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Driving Down The Price: How To Cut Costs Buying Your Next Car

No matter which way you look at it, buying a car will always be expensive. In fact, for most people, it’s one of the largest investments they make in their lifetime, often second only to property. For this reason, when it comes time to get behind the wheel or replace your car with something new, it’s only natural to want to save as much money as you can. This isn’t always easy, but don’t be fooled into thinking it’s impossible or not worth the effort. If you want to get the best deal when buying your next car, here are nine things that you can do to drive down the price.

 

  1. Always Do The Research

The very worst thing that you can do when buying a car is arrive at the lot without knowing anything about the vehicle that you want to buy. Without any knowledge of its typical price range, you could end up paying much more than the norm. For this reason, you should first spend some time researching the vehicle so that you know when you’re being offered a fair deal. You should also shop around and leave some dealerships to find out their rock-bottom offers.

 

  1. Pay With Your Cash

Cars aren’t cheap, which is why most buyers choose to take out some sort of loan to cover the expense. Whether this is from the dealership itself or a high street lender, borrowing money to pay for your car will cost you more in the long run. After all, in addition to the price of the vehicle, you’ll also have to pay interest. Because of this, you may want to pay for your car in cash, if possible. If you have to borrow the money, shop around for the very best financing option for you.

 

  1. Look At Used Vehicles

The value of a brand new car depreciates the moment you drive it off the lot and continues to do so quickly for at least a few years. With that in mind, used vehicles may be the best option. Whether you’re shopping for a Chevy, Hyundai, or something completely different, you’ll find that gently used options are much cheaper than buying brand new. You’ll also avoid a huge chunk of depreciation, which means that your car will have a higher resale value later down the line.

 

  1. Speak To A Professional

The biggest concern with used cars is the possibility of wear and tear, maintenance issues, mechanical problems, and other faults. If you don’t know much about vehicles, you could miss these serious problems, leaving you paying much more than you should for a car that’s going to cost you later. To avoid this, you should have potential purchases checked over thoroughly by a mechanic. This will allow you to haggle a better price or walk away if the car is just not worth it.

 

  1. Show Off Your Status

Students, OAPs, and those with military status are often eligible for discounts or cash back on their purchases. Thankfully, this is no different when buying a car. Because of this, you should look at a few different dealerships online to see if any offer better deals for those with your status. If there’s nothing online that you can find, then give a few a call instead. Just remember to bring along proof of your status when you go to buy your new wheels.

 

  1. Haggle Like A Dealer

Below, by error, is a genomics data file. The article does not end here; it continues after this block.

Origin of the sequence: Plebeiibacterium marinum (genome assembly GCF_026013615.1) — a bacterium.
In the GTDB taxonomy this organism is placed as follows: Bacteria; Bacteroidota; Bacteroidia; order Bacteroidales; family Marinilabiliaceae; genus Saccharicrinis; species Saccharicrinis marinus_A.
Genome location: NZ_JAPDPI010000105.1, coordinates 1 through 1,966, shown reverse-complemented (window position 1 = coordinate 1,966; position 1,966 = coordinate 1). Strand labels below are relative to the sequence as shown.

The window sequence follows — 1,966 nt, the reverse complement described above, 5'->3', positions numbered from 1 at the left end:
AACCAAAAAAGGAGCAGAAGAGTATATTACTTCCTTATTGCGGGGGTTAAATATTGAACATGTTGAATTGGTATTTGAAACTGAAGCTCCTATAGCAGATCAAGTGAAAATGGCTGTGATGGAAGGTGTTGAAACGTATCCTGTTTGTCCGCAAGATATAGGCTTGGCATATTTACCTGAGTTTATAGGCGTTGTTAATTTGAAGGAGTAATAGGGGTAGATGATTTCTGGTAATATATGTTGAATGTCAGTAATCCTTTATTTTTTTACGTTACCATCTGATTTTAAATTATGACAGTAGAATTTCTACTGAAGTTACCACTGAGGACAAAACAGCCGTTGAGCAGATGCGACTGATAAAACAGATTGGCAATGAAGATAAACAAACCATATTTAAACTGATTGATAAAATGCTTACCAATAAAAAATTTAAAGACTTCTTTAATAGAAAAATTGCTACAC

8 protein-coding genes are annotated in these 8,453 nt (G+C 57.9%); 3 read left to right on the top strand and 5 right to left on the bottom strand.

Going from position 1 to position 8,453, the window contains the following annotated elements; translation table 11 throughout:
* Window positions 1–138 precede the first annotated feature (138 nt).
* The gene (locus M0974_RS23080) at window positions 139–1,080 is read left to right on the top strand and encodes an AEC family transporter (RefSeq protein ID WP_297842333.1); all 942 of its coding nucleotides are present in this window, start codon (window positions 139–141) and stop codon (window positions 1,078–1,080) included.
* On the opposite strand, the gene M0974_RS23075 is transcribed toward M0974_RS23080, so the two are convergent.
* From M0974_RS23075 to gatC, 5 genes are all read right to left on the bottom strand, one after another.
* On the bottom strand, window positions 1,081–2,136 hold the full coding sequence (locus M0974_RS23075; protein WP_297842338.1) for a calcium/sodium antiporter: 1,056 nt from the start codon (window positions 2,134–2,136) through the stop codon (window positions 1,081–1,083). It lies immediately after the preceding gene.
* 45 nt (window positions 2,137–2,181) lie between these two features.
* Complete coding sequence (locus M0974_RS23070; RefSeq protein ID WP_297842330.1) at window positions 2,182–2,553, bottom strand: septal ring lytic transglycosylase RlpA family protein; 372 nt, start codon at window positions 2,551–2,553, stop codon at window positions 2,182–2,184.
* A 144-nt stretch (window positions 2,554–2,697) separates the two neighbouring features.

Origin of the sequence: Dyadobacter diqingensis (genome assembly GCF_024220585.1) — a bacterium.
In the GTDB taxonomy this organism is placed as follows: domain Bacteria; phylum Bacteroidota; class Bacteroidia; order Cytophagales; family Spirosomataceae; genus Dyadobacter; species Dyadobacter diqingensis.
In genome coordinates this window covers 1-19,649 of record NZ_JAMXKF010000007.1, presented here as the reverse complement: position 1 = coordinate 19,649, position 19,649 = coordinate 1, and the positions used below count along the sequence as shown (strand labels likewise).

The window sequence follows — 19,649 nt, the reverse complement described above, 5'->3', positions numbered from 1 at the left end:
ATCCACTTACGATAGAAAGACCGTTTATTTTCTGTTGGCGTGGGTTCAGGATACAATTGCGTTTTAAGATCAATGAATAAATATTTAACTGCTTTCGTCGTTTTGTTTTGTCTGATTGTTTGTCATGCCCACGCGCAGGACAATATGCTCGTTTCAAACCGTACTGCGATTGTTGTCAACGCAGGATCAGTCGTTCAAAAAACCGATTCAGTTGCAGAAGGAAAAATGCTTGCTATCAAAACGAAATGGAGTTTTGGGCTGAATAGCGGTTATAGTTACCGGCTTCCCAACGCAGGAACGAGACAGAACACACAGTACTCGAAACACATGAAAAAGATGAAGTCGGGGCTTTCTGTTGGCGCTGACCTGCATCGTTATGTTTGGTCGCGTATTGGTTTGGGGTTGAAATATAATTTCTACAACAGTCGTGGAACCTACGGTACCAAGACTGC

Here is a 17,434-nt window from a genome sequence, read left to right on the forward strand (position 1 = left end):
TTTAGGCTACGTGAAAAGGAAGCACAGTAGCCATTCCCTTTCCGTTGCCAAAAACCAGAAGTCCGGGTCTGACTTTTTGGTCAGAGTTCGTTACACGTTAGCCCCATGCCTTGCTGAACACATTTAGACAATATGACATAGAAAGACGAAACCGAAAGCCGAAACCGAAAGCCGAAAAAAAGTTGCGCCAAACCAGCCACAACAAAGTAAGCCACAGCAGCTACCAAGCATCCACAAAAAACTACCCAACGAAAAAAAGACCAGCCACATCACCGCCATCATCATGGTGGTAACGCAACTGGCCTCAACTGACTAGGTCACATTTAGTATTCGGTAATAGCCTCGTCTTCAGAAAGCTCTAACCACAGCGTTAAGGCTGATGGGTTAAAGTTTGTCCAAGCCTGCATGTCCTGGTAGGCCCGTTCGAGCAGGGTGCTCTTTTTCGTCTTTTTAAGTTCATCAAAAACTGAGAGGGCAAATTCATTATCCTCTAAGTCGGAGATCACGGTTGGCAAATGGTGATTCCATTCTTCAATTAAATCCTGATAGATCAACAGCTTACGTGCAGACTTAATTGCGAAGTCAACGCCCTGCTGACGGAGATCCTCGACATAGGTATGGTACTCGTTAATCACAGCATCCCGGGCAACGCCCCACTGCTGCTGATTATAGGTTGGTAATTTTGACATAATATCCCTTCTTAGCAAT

When you go to buy a car, whether it be new or used, you need to let the salesperson know up front that you won’t be taken for a ride. Do absolutely everything that you can to knock the purchase price down by starting with an outrageous figure and working backward. It can feel incredibly awkward at first, but, if you stick to your guns, it can work out ridiculously well. If you’re not good at haggling, then bring along someone that you trust to do it for you or back you up.

 

  1. Keep Trade-Ins A Secret

Trading in your old car is a great way to knock some money off the cost of your new one. However, you shouldn’t mention your trade-in right away. Instead, hold your cards close to your chest and work to haggle a better deal first. Then, only once the dealer is at the very lowest that they will go, work to get the most for your old car. If you mention your trade-in right away, the salesperson may try to use this information against you and charge you more than usual.

 

  1. Don’t Purchase Any Extras

A new car is a huge purchase, and, if you pay for it with borrowed money, you could be left making repayments for years to come. For this reason, you should avoid doing anything that might drive up the price. Purchasing add-ons and other modifications are one way to do this. While your salesperson may say that you need a built-in GPS and rust-proofing, you have to remember that you don’t. Their job is to make money, but yours is to spend as little as you can.

 

  1. Choose The Right Time

Unless you’re on the clock, you should hold off from buying your new wheels until the right time. Salespeople and dealerships have targets to meet, which are typically based on quarterly sales. This means that March, June, September, and December are good months to shop, as lots will be trying their hardest to sell more cars. You can also choose the right time from your style of car. Convertibles, for example, are cheaper in the winter when fewer of them are sold.

 

Cars are an expensive purchase, but they can be made less so with some thought and careful planning. Make sure that you research every part of the process and educate yourself on your chosen vehicle so that you can go into negotiations well-prepared. You should also avoid any unnecessary extras and consider shopping for a used car instead of a brand new one. As long as you follow this advice, you should have no trouble driving down the price.